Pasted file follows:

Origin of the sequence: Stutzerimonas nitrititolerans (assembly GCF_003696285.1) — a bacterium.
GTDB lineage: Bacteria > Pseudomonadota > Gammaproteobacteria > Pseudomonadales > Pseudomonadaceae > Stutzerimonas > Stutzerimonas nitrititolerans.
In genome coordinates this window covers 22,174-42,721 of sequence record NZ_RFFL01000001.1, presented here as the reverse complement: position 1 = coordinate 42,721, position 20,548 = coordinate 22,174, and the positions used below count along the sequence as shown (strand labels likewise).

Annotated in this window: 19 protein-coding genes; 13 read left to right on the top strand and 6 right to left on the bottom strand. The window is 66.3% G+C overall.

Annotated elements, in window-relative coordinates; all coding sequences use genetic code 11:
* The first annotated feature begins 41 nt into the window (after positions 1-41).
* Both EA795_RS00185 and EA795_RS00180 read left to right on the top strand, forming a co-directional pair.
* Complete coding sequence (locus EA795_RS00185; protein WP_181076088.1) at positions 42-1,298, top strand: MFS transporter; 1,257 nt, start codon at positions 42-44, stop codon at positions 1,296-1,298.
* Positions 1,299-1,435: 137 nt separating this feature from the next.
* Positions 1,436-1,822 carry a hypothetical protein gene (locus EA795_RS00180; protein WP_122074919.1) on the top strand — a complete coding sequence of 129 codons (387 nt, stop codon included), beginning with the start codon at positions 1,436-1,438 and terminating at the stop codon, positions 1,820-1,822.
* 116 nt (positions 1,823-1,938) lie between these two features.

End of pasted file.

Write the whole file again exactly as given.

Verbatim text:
Origin of the sequence: Stutzerimonas nitrititolerans (assembly GCF_003696285.1) — a bacterium.
GTDB lineage: Bacteria > Pseudomonadota > Gammaproteobacteria > Pseudomonadales > Pseudomonadaceae > Stutzerimonas > Stutzerimonas nitrititolerans.
In genome coordinates this window covers 22,174-42,721 of sequence record NZ_RFFL01000001.1, presented here as the reverse complement: position 1 = coordinate 42,721, position 20,548 = coordinate 22,174, and the positions used below count along the sequence as shown (strand labels likewise).

Annotated in this window: 19 protein-coding genes; 13 read left to right on the top strand and 6 right to left on the bottom strand. The window is 66.3% G+C overall.

Annotated elements, in window-relative coordinates; all coding sequences use genetic code 11:
* The first annotated feature begins 41 nt into the window (after positions 1-41).
* Both EA795_RS00185 and EA795_RS00180 read left to right on the top strand, forming a co-directional pair.
* Complete coding sequence (locus EA795_RS00185; protein WP_181076088.1) at positions 42-1,298, top strand: MFS transporter; 1,257 nt, start codon at positions 42-44, stop codon at positions 1,296-1,298.
* Positions 1,299-1,435: 137 nt separating this feature from the next.
* Positions 1,436-1,822 carry a hypothetical protein gene (locus EA795_RS00180; protein WP_122074919.1) on the top strand — a complete coding sequence of 129 codons (387 nt, stop codon included), beginning with the start codon at positions 1,436-1,438 and terminating at the stop codon, positions 1,820-1,822.
* 116 nt (positions 1,823-1,938) lie between these two features.